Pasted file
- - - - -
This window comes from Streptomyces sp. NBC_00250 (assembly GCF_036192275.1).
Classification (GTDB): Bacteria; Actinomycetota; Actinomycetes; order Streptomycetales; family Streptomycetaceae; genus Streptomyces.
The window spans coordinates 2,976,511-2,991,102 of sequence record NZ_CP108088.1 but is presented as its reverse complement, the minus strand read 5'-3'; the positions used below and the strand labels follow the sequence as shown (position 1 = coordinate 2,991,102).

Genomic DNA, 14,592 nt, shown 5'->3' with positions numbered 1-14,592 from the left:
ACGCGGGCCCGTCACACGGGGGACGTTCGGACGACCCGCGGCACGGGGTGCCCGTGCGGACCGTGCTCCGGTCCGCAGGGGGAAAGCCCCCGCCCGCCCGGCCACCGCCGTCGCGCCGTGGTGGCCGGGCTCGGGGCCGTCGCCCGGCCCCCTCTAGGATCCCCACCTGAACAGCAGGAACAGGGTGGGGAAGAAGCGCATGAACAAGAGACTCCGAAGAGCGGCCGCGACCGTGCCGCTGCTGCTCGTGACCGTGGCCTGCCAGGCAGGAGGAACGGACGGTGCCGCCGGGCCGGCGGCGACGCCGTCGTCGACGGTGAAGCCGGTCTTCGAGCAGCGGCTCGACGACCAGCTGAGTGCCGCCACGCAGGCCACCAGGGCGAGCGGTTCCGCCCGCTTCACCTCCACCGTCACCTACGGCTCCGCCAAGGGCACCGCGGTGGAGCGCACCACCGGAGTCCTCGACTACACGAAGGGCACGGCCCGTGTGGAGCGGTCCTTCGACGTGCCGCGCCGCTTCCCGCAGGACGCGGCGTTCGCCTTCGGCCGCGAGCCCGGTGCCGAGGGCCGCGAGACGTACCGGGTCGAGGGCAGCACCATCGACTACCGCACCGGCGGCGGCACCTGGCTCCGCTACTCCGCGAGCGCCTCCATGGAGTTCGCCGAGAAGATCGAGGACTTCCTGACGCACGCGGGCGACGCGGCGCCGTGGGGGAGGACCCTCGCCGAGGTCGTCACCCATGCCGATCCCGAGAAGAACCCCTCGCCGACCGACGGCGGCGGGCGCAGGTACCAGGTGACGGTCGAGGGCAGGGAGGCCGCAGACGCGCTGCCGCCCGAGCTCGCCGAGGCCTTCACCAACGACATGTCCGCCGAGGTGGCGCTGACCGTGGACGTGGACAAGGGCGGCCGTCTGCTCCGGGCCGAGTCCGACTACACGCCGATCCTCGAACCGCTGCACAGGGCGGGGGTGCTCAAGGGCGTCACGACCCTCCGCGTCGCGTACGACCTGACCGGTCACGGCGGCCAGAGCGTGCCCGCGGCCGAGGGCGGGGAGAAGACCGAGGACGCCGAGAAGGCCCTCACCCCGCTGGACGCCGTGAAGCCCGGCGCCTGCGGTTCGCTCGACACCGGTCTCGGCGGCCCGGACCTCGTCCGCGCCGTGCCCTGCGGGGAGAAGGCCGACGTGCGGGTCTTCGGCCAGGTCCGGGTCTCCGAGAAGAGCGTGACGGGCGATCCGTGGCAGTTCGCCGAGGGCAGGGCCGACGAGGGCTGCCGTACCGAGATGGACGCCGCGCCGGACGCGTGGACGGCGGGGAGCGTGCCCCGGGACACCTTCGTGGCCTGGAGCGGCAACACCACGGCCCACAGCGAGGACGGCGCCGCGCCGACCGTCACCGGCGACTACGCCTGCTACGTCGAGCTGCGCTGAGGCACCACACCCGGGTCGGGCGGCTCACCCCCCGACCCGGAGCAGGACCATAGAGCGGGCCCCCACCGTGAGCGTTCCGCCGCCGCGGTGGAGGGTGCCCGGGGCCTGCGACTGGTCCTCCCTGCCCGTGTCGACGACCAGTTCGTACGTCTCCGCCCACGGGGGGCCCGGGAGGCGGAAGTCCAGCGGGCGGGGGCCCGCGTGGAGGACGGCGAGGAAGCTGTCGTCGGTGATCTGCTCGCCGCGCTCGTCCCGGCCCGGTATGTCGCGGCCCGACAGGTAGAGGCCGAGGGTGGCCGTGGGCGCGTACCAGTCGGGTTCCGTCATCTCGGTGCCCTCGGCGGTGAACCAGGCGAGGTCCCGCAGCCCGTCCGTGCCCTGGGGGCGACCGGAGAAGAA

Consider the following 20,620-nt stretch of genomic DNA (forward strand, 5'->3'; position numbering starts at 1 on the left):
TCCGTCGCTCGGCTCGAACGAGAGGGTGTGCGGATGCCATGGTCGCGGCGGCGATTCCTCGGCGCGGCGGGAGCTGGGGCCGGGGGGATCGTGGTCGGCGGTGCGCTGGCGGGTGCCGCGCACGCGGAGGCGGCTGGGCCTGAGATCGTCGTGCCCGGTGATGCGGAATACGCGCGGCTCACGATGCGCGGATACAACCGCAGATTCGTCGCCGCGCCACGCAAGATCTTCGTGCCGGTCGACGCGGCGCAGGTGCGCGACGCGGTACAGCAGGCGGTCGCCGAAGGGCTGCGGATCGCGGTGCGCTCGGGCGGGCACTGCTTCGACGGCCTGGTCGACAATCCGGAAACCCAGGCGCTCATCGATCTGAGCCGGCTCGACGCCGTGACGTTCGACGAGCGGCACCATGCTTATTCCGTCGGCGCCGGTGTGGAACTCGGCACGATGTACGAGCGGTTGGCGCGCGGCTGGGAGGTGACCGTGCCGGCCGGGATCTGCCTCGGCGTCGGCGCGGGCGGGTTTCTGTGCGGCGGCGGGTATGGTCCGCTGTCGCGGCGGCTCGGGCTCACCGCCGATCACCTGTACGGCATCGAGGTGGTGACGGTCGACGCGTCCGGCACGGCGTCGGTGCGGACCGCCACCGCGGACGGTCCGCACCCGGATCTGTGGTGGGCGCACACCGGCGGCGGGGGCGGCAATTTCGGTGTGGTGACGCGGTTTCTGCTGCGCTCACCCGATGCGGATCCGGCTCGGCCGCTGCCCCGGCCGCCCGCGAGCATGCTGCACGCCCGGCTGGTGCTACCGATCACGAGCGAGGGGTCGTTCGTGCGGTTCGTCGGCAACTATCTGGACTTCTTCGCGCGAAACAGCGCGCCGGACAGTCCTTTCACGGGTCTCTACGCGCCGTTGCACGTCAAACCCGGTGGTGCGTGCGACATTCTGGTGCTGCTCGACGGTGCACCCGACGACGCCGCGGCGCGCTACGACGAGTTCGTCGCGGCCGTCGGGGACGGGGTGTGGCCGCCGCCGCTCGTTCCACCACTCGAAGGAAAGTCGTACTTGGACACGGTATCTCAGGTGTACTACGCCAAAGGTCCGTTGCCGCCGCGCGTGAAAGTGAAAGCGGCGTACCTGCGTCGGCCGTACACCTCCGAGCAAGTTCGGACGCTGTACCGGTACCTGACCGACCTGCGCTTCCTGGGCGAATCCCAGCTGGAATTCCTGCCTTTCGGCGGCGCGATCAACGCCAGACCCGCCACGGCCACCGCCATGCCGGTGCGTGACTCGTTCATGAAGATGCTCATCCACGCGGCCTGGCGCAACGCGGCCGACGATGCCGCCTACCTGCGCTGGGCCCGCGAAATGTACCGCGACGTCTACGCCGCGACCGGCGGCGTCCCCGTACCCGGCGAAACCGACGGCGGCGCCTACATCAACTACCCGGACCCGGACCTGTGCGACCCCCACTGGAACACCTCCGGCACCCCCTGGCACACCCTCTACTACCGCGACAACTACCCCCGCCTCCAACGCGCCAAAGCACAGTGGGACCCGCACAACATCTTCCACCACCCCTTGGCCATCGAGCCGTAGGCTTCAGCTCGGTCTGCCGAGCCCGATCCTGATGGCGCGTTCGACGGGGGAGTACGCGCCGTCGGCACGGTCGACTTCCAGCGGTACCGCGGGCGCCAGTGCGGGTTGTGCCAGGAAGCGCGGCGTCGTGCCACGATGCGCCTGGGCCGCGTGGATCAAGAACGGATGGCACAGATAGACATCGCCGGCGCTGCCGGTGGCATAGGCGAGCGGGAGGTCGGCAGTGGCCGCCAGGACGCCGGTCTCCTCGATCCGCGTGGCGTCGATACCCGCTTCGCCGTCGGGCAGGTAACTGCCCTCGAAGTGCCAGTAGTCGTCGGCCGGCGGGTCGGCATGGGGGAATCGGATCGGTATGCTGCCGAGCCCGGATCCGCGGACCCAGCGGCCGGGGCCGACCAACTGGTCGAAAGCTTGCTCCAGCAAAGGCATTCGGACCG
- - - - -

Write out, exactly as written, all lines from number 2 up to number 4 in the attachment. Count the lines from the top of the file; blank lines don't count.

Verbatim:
Classification (GTDB): Bacteria; Actinomycetota; Actinomycetes; order Streptomycetales; family Streptomycetaceae; genus Streptomyces.
The window spans coordinates 2,976,511-2,991,102 of sequence record NZ_CP108088.1 but is presented as its reverse complement, the minus strand read 5'-3'; the positions used below and the strand labels follow the sequence as shown (position 1 = coordinate 2,991,102).

Genomic DNA, 14,592 nt, shown 5'->3' with positions numbered 1-14,592 from the left: